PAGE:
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Toxicological information

Repeated dose toxicity: oral

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Administrative data

Endpoint:
chronic toxicity: oral
Type of information:
experimental study
Adequacy of study:
key study
Study period:
1996
Reliability:
1 (reliable without restriction)
Rationale for reliability incl. deficiencies:
other: GLP guideline study
Cross-reference
Reason / purpose:
reference to same study

Data source

Referenceopen allclose all

Reference Type:
study report
Title:
Unnamed
Year:
1996
Report Date:
1996
Reference Type:
study report
Title:
Unnamed
Year:
1999
Report Date:
1999
Reference Type:
other: abstract
Title:
No information
Author:
Wahle, B.S. et al.
Year:
1997
Bibliographic source:
The Toxicologist, 36, Part 2, Abstr. 1733
Reference Type:
secondary source
Title:
O-Phenylphenol and its Sodium and Potassium Salts: A Toxicological Assessment
Author:
Bomhard, E. M. et al.
Year:
2002
Bibliographic source:
Crit. Rev. Toxicol. 32(6):551-626

Materials and methods

Test guidelineopen allclose all
Qualifier:
according to
Guideline:
OECD Guideline 453 (Combined Chronic Toxicity / Carcinogenicity Studies)
Deviations:
yes
Remarks:
animals were > 6 weeks of age when dosing commenced and the lowest dose is < 10% of highest dose for females
Qualifier:
according to
Guideline:
other: US-EPA FIFRA Guideline 83-5
Qualifier:
according to
Guideline:
other: EPA OTS 798.3320 (Combined Chronic Toxicity/Oncogenicity Studies)
Qualifier:
according to
Guideline:
other: MAFF Guideline 59 NohSan No. 4200 Combined Chronic Toxicity/Oncogenicity Studies
GLP compliance:
yes

Test material

Reference
Name:
Unnamed
Type:
Constituent
Details on test material:
- Name of test material (as cited in study report): ortho-phenylphenol (OPP)
- Analytical purity: 99.7, 99.9, 100.0, and 99.5%
- Purity test date: Mar 1993, Nov 1993, Aug 1994, Sep 1995
- Lot/batch No.: S-01-93
- Stability: proven by purity analysis
- Storage condition of test material: under freezer conditions (approximately -23°C)

Test animals

Species:
rat
Strain:
other: CDF[F344]/BR
Sex:
male/female
Details on test animals and environmental conditions:
TEST ANIMALS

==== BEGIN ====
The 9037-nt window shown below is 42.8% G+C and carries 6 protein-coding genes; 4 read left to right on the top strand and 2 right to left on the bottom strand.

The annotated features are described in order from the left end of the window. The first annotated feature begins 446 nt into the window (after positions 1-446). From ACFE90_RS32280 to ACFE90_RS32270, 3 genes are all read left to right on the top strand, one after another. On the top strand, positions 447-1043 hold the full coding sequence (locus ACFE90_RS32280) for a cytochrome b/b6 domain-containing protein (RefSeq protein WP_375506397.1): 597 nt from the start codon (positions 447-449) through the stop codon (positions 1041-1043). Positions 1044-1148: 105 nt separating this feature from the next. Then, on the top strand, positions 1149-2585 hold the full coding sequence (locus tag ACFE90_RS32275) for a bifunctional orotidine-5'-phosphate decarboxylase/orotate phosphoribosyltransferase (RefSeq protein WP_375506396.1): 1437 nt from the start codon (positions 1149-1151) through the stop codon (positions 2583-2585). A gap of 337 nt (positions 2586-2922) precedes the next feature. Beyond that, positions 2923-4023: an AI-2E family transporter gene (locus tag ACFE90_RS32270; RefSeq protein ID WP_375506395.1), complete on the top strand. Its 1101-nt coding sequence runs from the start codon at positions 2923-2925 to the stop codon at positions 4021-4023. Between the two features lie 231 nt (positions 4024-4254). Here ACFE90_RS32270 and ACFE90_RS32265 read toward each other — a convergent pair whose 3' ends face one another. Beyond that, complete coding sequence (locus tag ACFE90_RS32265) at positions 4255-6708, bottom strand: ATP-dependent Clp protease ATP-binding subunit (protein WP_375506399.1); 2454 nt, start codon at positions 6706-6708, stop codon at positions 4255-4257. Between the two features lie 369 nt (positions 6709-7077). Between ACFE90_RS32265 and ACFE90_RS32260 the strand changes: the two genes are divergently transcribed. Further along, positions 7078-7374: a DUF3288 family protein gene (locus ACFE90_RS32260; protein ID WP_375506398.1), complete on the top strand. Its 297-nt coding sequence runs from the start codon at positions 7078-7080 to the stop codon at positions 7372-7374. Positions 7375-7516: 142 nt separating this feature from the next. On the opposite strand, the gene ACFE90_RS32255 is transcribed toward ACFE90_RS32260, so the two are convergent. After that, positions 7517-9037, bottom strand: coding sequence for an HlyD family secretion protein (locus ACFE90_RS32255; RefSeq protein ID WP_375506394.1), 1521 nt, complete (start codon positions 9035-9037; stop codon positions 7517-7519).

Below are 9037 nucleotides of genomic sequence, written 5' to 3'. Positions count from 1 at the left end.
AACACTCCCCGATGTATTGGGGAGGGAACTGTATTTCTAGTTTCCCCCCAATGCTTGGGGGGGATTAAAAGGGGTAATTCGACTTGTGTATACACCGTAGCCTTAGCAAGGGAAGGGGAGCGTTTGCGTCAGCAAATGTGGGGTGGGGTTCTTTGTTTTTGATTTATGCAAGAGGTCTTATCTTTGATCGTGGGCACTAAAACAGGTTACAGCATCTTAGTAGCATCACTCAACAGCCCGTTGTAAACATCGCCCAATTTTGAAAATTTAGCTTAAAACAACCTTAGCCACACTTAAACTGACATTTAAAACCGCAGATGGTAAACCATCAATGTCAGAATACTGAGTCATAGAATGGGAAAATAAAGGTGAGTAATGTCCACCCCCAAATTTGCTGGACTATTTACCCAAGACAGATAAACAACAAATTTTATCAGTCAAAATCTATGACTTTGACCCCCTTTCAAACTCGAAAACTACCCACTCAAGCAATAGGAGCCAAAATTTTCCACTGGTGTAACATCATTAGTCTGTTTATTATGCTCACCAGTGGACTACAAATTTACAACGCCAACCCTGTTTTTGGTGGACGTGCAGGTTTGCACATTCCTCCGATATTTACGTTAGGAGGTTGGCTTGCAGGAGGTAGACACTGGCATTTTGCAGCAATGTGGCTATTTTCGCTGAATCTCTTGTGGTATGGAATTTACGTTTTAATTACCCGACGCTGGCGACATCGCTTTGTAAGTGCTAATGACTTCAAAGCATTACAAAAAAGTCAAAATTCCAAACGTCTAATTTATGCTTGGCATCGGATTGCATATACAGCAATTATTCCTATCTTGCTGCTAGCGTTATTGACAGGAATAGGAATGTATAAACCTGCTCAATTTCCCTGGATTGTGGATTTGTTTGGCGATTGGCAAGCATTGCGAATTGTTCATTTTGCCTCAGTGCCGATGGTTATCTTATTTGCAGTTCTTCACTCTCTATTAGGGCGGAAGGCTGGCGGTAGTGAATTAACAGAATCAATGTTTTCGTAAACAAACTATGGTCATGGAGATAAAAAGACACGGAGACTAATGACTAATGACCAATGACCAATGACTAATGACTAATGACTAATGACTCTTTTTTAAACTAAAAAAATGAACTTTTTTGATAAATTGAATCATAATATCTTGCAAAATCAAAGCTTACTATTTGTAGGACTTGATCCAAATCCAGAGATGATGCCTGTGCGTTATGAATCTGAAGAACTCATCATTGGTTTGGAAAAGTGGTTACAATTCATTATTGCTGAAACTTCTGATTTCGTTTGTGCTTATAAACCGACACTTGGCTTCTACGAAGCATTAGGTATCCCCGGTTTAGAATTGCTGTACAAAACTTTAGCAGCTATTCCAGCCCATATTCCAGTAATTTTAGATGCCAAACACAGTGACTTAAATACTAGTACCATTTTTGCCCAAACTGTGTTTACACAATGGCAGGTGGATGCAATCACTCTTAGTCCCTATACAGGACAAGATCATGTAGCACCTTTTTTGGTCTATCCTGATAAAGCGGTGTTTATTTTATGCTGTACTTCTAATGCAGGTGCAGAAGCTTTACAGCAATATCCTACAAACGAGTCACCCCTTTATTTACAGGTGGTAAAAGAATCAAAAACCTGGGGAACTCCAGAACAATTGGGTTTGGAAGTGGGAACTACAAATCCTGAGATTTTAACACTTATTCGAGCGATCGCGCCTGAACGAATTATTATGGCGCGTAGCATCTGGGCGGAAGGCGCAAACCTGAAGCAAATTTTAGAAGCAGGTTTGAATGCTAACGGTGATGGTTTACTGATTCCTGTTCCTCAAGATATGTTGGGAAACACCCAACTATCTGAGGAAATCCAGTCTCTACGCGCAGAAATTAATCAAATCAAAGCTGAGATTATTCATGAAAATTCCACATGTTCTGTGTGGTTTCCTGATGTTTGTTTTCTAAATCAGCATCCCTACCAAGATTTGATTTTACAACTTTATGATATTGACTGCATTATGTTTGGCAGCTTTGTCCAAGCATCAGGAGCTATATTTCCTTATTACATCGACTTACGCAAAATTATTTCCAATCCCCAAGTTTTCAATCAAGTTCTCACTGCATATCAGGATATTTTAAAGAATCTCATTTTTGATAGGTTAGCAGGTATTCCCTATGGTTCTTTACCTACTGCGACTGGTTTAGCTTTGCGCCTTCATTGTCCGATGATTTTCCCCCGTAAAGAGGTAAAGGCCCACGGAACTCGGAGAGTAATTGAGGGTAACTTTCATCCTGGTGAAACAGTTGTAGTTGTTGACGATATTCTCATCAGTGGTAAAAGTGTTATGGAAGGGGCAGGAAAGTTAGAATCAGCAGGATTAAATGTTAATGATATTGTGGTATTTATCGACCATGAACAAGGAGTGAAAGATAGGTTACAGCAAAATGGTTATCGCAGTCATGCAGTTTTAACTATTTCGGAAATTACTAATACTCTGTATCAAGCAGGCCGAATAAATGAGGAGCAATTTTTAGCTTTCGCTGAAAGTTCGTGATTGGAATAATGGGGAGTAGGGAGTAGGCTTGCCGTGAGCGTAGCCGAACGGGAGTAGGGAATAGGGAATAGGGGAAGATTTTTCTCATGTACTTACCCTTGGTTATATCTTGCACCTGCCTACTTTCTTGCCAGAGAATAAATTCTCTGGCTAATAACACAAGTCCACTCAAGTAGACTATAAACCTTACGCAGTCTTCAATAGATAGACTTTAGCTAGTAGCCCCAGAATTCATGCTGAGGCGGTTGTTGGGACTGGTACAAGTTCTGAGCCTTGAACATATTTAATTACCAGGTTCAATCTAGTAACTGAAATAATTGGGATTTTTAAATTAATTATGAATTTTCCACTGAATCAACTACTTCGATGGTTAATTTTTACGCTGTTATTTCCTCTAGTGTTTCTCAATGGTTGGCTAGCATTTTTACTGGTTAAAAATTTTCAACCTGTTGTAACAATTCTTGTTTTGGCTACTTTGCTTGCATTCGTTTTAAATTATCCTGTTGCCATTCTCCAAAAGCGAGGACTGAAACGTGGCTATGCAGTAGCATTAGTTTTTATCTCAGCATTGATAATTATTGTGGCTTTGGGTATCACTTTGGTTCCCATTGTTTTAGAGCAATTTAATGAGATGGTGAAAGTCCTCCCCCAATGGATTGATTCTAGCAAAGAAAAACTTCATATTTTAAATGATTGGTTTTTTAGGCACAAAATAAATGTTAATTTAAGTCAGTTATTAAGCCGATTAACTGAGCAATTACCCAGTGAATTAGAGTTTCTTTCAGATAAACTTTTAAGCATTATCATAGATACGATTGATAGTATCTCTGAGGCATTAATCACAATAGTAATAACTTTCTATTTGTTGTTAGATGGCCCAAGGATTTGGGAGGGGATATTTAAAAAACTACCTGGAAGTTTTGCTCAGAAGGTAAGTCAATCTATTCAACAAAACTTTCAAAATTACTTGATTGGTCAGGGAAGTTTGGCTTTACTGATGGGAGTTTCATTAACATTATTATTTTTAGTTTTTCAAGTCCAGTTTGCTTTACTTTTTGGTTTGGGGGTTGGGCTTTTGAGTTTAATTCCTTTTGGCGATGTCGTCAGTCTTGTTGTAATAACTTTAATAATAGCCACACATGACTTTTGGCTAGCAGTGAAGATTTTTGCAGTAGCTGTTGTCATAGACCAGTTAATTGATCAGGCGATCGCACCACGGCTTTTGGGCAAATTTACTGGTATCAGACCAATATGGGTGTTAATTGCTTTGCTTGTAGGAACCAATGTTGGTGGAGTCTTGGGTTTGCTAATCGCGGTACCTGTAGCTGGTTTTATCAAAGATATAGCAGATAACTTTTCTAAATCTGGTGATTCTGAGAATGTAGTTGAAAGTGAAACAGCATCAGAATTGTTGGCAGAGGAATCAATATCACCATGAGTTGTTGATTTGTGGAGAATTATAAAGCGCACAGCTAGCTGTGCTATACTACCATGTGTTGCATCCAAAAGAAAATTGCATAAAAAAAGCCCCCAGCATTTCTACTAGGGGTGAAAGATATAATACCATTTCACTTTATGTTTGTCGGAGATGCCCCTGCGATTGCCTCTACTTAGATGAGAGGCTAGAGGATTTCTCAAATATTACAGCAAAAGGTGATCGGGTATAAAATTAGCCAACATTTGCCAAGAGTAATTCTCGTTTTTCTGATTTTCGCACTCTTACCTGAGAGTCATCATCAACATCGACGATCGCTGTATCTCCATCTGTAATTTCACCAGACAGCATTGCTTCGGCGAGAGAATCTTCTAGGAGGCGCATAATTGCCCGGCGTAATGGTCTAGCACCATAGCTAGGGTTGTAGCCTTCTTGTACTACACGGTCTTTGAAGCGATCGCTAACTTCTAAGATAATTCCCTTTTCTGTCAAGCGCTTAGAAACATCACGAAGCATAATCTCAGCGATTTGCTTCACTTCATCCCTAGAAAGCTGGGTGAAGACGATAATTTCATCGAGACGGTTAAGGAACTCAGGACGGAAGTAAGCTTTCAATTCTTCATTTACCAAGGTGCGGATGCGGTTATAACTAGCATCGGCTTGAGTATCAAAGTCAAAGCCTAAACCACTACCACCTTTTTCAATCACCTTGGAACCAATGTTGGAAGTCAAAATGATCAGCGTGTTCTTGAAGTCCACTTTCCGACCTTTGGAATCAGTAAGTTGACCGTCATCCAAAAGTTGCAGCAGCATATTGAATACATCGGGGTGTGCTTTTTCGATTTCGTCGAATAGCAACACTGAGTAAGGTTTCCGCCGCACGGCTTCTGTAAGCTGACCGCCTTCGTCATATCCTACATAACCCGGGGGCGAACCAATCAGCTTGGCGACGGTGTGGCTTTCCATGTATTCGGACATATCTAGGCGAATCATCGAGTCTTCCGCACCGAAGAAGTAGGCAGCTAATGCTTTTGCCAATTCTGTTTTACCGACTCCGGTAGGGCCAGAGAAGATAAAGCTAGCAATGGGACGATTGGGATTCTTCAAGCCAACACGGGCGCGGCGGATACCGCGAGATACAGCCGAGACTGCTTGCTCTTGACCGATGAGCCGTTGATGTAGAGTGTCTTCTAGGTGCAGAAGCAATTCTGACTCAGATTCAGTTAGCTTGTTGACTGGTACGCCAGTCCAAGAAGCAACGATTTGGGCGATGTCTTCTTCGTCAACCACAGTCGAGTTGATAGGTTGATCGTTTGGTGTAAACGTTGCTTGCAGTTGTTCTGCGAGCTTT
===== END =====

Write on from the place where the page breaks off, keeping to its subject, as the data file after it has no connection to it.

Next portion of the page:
- Source: SASCO, Inc., MAdison, WI
- Age at study initiation: approximately 8 weeks
- Fasting period before study: no
- Housing: individually in suspended stainless stell wire-mesh cages; each cage containing a feeder, a pressure-activated water nipple, and deotised cage board in the bedding tray
- Diet: Purina Mills Rodent Lab Chow 5001-4 in "etts" form, ad libitum
- Water: tap water (municipal water supply of Kansas City, MO
- Acclimation period: at least 6 days

ENVIRONMENTAL CONDITIONS
- Temperature (°C): 18-26
- Humidity (%): 40-70
- Photoperiod (hrs dark / hrs light): 12/12

Administration / exposure

Route of administration:
oral: feed
Vehicle:
other: Acetone/corn oil mixture
Details on oral exposure:
DIET PREPARATION
- Rate of preparation of diet (frequency): weekly

VEHICLE
- Justification for use and choice of vehicle (if other than water): solubility properties of the test item
Analytical verification of doses or concentrations:
yes
Details on analytical verification of doses or concentrations:
9 Analysis of the test substance in various test diets during the in-life phase of the study revealed mean analytical concentrations of 732 ppm (CV=6%), 3730 ppm (CV=8%), 7385 ppm (CV=8%), and 9510 ppm (CV=6%), with all values remaining within 10% of the corresponding nominam concentrations of 800, 4000, 8000, and 10,000 ppm, respectively.
The test substance was further shown to be stable following both room temperature and freezer storage over a period of 14 and 28 days and homogeneously distributed in the feed over a concentration range of 800-10,000 ppm.
Duration of treatment / exposure:
2 years
Frequency of treatment:
daily